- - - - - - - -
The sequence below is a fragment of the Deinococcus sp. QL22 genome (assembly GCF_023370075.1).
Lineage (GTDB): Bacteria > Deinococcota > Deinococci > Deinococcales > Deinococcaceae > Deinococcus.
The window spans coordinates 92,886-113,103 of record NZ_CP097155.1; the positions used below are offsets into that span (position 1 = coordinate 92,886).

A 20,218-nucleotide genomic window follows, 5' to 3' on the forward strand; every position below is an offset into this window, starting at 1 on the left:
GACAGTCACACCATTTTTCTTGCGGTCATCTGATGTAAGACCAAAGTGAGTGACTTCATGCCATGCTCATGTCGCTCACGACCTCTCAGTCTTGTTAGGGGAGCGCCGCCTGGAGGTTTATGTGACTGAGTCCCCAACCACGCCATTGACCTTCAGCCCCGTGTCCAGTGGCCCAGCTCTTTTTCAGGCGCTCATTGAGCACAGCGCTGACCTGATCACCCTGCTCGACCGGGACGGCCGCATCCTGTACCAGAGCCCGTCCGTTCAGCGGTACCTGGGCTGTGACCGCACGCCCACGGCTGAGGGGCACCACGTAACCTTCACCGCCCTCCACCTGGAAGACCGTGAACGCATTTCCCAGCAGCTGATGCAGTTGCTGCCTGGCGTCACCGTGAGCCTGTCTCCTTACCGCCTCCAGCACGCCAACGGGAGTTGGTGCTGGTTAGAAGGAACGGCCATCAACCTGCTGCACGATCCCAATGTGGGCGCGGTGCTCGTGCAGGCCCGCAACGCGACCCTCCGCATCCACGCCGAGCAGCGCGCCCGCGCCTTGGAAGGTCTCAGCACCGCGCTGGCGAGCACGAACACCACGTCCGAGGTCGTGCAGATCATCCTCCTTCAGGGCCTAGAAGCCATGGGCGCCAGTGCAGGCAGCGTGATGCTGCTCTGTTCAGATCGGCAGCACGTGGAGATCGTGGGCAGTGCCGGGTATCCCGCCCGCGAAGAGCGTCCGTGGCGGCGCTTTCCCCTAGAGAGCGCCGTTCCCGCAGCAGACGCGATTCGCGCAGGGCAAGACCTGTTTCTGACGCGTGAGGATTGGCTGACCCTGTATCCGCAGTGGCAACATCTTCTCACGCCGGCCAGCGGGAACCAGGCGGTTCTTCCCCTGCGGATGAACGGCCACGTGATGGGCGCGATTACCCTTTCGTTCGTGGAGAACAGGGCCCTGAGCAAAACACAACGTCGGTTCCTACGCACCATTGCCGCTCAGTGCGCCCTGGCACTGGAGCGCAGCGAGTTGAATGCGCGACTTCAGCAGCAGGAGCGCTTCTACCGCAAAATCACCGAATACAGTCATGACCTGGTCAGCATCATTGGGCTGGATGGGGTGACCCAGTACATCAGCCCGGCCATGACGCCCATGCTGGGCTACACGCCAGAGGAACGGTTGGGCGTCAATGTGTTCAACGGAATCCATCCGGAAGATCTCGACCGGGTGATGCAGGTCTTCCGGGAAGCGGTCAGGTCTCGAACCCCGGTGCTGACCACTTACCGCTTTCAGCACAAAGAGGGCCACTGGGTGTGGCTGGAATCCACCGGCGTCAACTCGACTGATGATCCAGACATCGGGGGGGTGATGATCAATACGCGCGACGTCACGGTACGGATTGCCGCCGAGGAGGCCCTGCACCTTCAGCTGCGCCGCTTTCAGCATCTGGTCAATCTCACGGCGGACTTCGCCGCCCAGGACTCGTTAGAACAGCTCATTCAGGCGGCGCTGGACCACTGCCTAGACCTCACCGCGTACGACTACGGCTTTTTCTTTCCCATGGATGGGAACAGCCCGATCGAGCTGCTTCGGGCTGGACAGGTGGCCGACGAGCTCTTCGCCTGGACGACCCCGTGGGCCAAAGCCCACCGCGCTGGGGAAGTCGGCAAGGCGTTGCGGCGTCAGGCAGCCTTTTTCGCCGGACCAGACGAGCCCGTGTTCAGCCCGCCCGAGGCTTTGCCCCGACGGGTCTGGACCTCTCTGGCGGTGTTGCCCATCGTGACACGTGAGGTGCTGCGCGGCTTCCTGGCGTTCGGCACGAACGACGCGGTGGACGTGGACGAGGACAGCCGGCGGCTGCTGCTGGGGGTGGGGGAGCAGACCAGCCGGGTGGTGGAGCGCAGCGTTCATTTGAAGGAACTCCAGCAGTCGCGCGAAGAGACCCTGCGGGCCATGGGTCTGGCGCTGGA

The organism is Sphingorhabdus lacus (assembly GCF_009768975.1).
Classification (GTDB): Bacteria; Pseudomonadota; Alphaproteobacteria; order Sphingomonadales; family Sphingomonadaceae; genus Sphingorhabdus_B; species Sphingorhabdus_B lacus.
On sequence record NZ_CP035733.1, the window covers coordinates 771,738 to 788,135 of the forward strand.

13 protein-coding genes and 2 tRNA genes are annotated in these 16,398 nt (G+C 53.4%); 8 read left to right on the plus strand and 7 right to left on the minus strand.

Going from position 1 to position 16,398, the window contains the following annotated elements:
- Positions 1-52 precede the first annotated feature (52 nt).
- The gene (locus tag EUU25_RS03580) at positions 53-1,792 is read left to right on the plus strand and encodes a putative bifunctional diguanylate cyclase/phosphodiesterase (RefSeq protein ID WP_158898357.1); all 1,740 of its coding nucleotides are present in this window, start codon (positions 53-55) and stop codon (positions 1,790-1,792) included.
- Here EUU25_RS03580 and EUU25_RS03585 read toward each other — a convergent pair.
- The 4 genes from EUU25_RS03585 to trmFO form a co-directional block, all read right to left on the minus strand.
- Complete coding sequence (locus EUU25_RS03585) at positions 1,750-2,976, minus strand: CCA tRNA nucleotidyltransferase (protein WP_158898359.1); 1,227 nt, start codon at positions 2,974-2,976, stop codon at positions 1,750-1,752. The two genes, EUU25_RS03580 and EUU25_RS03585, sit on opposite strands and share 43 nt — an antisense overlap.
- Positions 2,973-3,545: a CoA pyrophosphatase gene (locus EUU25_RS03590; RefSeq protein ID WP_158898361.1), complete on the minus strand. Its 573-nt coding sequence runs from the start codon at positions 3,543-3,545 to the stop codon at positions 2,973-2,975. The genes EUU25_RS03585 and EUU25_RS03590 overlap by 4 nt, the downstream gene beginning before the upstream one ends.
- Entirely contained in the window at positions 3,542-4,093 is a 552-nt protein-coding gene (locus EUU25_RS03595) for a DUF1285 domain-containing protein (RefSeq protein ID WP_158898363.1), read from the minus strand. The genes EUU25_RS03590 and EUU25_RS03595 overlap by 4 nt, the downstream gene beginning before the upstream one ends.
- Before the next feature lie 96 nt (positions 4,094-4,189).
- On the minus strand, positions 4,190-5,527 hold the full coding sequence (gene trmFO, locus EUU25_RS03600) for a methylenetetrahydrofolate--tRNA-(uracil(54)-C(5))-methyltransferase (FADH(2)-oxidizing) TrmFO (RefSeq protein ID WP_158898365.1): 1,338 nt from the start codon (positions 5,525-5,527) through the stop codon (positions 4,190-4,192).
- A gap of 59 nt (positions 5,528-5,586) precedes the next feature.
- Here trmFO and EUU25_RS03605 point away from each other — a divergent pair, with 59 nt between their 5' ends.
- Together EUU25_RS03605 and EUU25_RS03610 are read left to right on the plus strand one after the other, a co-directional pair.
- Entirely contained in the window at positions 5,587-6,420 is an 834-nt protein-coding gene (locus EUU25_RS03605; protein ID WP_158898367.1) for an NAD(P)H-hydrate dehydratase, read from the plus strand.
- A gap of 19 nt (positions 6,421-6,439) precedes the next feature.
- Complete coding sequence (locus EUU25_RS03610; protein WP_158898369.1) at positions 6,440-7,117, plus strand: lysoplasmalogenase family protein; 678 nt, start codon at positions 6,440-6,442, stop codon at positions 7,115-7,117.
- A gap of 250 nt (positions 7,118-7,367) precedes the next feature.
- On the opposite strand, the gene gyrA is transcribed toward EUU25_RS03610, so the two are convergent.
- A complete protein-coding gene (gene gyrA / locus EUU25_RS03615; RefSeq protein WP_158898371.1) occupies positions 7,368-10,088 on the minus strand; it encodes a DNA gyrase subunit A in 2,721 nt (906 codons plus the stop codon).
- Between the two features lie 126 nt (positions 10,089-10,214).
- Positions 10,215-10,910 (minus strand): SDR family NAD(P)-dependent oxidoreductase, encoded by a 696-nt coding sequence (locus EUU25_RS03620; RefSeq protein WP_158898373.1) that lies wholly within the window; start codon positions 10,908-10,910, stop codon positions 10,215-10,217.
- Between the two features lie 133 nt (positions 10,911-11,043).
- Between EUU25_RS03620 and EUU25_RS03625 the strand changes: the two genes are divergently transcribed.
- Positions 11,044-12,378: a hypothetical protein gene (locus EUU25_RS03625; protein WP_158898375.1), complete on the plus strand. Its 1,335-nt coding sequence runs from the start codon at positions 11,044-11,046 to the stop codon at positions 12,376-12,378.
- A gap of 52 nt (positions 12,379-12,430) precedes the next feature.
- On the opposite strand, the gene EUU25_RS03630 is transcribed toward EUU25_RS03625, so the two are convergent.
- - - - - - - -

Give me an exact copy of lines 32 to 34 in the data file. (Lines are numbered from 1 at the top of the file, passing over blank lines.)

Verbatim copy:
- Between EUU25_RS03620 and EUU25_RS03625 the strand changes: the two genes are divergently transcribed.
- Positions 11,044-12,378: a hypothetical protein gene (locus EUU25_RS03625; protein WP_158898375.1), complete on the plus strand. Its 1,335-nt coding sequence runs from the start codon at positions 11,044-11,046 to the stop codon at positions 12,376-12,378.
- A gap of 52 nt (positions 12,379-12,430) precedes the next feature.